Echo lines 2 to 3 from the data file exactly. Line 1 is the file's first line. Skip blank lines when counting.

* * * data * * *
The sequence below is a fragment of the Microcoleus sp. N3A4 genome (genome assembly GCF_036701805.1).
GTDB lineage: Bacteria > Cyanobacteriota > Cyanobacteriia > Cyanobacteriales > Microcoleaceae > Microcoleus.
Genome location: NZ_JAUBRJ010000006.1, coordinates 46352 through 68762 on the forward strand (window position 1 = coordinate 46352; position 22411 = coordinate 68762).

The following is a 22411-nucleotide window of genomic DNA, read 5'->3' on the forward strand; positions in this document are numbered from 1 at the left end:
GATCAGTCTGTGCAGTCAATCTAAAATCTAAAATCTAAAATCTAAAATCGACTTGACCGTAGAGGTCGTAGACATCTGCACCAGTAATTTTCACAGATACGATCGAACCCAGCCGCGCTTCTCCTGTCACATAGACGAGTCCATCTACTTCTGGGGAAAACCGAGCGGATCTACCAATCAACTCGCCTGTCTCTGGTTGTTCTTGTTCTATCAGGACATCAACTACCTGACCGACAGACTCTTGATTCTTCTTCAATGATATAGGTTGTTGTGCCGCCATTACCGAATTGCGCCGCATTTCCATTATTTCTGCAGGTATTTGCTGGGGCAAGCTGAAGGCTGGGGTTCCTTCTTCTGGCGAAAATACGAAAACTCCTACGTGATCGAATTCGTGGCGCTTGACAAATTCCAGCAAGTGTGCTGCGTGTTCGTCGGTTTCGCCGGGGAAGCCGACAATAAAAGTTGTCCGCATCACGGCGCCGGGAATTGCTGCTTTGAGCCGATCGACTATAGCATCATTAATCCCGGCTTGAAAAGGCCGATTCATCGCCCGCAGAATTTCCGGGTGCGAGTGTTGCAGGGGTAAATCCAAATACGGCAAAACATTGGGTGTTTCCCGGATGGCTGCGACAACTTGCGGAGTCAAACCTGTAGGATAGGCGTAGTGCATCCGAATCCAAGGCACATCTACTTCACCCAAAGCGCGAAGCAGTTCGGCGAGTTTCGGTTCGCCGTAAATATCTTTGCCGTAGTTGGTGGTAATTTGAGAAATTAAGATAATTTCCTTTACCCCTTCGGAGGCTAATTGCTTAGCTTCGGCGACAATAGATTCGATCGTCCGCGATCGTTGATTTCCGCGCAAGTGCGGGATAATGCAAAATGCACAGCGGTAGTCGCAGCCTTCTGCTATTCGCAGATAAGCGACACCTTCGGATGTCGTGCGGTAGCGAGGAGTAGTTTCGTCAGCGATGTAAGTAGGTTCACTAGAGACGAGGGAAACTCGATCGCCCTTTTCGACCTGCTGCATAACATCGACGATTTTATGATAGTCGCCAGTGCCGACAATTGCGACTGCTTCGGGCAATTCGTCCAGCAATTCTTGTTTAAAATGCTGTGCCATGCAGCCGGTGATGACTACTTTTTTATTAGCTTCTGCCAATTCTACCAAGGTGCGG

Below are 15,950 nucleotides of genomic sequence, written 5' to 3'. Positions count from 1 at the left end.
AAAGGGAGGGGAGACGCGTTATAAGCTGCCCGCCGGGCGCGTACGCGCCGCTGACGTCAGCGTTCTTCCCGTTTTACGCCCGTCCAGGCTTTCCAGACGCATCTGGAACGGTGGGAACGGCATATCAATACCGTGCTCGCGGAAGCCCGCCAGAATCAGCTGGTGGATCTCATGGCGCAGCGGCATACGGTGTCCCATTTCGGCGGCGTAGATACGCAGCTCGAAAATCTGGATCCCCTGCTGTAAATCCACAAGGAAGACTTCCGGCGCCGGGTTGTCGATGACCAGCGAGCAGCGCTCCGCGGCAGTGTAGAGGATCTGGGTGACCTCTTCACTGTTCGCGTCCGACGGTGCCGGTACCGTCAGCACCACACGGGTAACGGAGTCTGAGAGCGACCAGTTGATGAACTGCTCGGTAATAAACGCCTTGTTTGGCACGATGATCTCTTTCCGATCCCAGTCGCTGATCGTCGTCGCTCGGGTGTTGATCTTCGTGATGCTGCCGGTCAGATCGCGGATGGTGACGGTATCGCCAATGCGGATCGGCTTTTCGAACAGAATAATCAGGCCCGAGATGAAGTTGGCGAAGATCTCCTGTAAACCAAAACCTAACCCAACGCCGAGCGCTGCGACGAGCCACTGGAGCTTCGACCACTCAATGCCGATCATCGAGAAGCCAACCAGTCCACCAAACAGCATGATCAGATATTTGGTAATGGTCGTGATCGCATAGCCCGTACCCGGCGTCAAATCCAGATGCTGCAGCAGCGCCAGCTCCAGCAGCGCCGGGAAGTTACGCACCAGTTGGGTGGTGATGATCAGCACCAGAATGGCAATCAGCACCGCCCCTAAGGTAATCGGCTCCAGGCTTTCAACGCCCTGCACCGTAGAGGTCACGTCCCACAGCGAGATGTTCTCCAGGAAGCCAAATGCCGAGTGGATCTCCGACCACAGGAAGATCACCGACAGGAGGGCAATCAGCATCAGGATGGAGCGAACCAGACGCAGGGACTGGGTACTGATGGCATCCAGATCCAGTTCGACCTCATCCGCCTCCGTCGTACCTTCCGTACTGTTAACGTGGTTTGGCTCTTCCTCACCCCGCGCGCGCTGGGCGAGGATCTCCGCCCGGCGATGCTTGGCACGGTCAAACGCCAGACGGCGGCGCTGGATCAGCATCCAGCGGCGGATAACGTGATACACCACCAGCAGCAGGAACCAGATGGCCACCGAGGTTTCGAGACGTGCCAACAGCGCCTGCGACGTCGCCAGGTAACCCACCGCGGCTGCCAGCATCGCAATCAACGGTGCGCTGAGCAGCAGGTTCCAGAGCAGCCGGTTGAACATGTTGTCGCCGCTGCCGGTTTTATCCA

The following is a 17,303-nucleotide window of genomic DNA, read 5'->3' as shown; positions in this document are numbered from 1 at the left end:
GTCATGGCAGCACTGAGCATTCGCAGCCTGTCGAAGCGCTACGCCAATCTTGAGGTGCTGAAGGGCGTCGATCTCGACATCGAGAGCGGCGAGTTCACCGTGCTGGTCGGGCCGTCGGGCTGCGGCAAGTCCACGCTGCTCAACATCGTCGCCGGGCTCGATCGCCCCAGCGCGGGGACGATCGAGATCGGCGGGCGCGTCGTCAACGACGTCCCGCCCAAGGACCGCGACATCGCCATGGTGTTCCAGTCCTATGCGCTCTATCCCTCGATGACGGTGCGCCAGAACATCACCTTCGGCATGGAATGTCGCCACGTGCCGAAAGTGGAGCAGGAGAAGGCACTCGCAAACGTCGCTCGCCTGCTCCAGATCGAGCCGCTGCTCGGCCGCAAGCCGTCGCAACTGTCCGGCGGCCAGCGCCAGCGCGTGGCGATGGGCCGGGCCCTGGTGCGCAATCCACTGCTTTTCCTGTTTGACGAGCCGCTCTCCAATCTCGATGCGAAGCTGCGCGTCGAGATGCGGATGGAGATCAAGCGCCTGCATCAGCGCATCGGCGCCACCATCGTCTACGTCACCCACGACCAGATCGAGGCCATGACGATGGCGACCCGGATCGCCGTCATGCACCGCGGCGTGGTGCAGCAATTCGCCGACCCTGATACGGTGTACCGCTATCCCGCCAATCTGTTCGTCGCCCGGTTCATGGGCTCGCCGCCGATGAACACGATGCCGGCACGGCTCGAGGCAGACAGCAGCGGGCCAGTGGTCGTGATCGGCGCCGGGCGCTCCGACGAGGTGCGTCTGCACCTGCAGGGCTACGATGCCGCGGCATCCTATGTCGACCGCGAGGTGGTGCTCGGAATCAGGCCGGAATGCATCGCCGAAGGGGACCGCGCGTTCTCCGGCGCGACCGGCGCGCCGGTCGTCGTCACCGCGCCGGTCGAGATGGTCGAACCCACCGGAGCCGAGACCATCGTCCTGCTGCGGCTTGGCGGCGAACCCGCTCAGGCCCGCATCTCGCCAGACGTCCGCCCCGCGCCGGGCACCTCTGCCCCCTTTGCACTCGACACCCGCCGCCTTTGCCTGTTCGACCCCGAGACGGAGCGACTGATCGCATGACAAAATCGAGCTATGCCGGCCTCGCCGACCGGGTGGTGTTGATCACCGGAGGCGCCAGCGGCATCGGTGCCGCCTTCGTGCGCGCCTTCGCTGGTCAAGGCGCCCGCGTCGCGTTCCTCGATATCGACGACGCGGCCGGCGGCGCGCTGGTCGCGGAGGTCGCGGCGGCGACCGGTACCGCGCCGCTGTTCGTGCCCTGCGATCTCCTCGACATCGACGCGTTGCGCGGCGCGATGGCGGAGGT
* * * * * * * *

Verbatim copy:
GTDB lineage: Bacteria > Cyanobacteriota > Cyanobacteriia > Cyanobacteriales > Microcoleaceae > Microcoleus.
Genome location: NZ_JAUBRJ010000006.1, coordinates 46352 through 68762 on the forward strand (window position 1 = coordinate 46352; position 22411 = coordinate 68762).